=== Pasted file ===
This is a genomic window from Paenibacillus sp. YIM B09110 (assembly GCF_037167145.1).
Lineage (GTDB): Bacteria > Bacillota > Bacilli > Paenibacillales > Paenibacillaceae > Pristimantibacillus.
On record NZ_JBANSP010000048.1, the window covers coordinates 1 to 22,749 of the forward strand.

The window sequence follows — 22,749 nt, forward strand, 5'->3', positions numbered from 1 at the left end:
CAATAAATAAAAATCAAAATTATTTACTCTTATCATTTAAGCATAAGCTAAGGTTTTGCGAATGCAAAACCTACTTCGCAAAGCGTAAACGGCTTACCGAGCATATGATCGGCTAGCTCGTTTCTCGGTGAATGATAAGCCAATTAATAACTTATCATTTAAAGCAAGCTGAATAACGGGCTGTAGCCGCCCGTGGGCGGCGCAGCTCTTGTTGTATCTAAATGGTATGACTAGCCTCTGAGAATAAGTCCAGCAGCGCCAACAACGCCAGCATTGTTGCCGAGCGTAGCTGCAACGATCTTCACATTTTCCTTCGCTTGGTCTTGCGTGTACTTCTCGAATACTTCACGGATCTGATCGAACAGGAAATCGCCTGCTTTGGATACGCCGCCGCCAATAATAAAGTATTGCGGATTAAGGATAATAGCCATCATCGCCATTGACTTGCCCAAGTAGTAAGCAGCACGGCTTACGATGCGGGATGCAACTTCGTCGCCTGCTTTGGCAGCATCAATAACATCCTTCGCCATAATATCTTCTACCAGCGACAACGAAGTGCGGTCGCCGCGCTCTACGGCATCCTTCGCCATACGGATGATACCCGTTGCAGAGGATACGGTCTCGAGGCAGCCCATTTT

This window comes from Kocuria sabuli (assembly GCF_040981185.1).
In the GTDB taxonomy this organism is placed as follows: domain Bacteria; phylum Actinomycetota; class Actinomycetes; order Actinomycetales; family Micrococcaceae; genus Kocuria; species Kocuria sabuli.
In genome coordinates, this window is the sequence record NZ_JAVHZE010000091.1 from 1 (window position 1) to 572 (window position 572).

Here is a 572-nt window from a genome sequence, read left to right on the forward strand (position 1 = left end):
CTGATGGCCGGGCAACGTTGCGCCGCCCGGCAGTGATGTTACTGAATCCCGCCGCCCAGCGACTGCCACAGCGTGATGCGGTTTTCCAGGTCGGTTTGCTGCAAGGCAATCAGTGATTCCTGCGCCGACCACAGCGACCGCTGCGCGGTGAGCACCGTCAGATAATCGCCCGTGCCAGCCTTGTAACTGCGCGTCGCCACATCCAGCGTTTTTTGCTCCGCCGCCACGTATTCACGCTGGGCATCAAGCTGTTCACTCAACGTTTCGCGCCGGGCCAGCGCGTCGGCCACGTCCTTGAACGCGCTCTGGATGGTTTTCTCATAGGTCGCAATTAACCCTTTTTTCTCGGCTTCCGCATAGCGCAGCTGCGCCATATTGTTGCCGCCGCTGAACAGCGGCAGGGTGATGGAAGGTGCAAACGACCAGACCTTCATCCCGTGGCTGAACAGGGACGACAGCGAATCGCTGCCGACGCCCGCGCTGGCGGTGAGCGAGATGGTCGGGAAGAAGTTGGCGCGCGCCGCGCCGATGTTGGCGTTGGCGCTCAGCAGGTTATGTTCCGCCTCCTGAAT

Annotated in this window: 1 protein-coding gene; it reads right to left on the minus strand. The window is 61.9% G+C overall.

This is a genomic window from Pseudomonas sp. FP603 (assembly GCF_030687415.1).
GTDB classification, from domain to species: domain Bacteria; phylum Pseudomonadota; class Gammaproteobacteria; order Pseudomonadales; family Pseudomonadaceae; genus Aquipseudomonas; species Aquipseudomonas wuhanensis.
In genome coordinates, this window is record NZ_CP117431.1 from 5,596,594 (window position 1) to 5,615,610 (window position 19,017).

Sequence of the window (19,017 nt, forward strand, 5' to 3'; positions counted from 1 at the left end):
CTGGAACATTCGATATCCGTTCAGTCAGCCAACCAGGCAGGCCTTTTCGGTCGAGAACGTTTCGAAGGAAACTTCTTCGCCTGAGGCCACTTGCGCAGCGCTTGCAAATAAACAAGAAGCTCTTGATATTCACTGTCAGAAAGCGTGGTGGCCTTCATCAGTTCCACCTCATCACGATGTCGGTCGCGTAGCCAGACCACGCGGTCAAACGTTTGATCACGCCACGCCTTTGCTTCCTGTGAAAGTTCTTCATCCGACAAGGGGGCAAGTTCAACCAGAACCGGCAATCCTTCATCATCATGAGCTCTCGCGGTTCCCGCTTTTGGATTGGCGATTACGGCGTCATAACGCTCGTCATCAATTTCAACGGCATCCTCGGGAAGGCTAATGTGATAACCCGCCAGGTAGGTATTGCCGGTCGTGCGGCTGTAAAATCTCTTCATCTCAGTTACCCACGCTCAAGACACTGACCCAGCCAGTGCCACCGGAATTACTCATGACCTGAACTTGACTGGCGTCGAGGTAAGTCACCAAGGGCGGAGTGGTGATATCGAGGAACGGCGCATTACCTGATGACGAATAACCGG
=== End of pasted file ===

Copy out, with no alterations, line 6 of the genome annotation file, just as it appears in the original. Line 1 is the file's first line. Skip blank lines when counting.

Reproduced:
This window comes from Kocuria sabuli (assembly GCF_040981185.1).